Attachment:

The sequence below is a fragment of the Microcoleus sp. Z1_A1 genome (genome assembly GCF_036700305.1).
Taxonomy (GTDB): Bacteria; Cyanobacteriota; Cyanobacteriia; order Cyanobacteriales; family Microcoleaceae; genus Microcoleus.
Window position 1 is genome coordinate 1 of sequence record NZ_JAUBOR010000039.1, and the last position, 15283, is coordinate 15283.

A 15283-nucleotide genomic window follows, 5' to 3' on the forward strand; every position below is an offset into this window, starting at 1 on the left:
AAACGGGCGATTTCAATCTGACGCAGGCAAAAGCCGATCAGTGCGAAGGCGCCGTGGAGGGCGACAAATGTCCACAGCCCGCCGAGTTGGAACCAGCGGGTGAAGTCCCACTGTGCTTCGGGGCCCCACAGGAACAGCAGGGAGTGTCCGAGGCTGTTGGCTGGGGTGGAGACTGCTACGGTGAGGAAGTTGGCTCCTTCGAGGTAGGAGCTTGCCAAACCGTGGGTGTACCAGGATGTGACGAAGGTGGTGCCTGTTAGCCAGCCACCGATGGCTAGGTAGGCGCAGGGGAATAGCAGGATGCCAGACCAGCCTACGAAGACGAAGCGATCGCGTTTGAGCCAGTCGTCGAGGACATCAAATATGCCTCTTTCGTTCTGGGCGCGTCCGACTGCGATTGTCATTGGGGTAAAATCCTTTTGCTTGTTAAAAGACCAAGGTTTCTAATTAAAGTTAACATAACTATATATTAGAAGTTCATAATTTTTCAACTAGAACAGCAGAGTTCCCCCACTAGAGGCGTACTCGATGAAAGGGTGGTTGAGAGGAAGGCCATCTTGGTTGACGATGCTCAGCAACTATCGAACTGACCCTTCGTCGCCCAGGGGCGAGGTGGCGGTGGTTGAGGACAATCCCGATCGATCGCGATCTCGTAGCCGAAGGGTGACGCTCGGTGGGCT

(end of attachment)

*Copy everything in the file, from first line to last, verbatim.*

The sequence below is a fragment of the Microcoleus sp. Z1_A1 genome (genome assembly GCF_036700305.1).
Taxonomy (GTDB): Bacteria; Cyanobacteriota; Cyanobacteriia; order Cyanobacteriales; family Microcoleaceae; genus Microcoleus.
Window position 1 is genome coordinate 1 of sequence record NZ_JAUBOR010000039.1, and the last position, 15283, is coordinate 15283.

A 15283-nucleotide genomic window follows, 5' to 3' on the forward strand; every position below is an offset into this window, starting at 1 on the left:
AAACGGGCGATTTCAATCTGACGCAGGCAAAAGCCGATCAGTGCGAAGGCGCCGTGGAGGGCGACAAATGTCCACAGCCCGCCGAGTTGGAACCAGCGGGTGAAGTCCCACTGTGCTTCGGGGCCCCACAGGAACAGCAGGGAGTGTCCGAGGCTGTTGGCTGGGGTGGAGACTGCTACGGTGAGGAAGTTGGCTCCTTCGAGGTAGGAGCTTGCCAAACCGTGGGTGTACCAGGATGTGACGAAGGTGGTGCCTGTTAGCCAGCCACCGATGGCTAGGTAGGCGCAGGGGAATAGCAGGATGCCAGACCAGCCTACGAAGACGAAGCGATCGCGTTTGAGCCAGTCGTCGAGGACATCAAATATGCCTCTTTCGTTCTGGGCGCGTCCGACTGCGATTGTCATTGGGGTAAAATCCTTTTGCTTGTTAAAAGACCAAGGTTTCTAATTAAAGTTAACATAACTATATATTAGAAGTTCATAATTTTTCAACTAGAACAGCAGAGTTCCCCCACTAGAGGCGTACTCGATGAAAGGGTGGTTGAGAGGAAGGCCATCTTGGTTGACGATGCTCAGCAACTATCGAACTGACCCTTCGTCGCCCAGGGGCGAGGTGGCGGTGGTTGAGGACAATCCCGATCGATCGCGATCTCGTAGCCGAAGGGTGACGCTCGGTGGGCT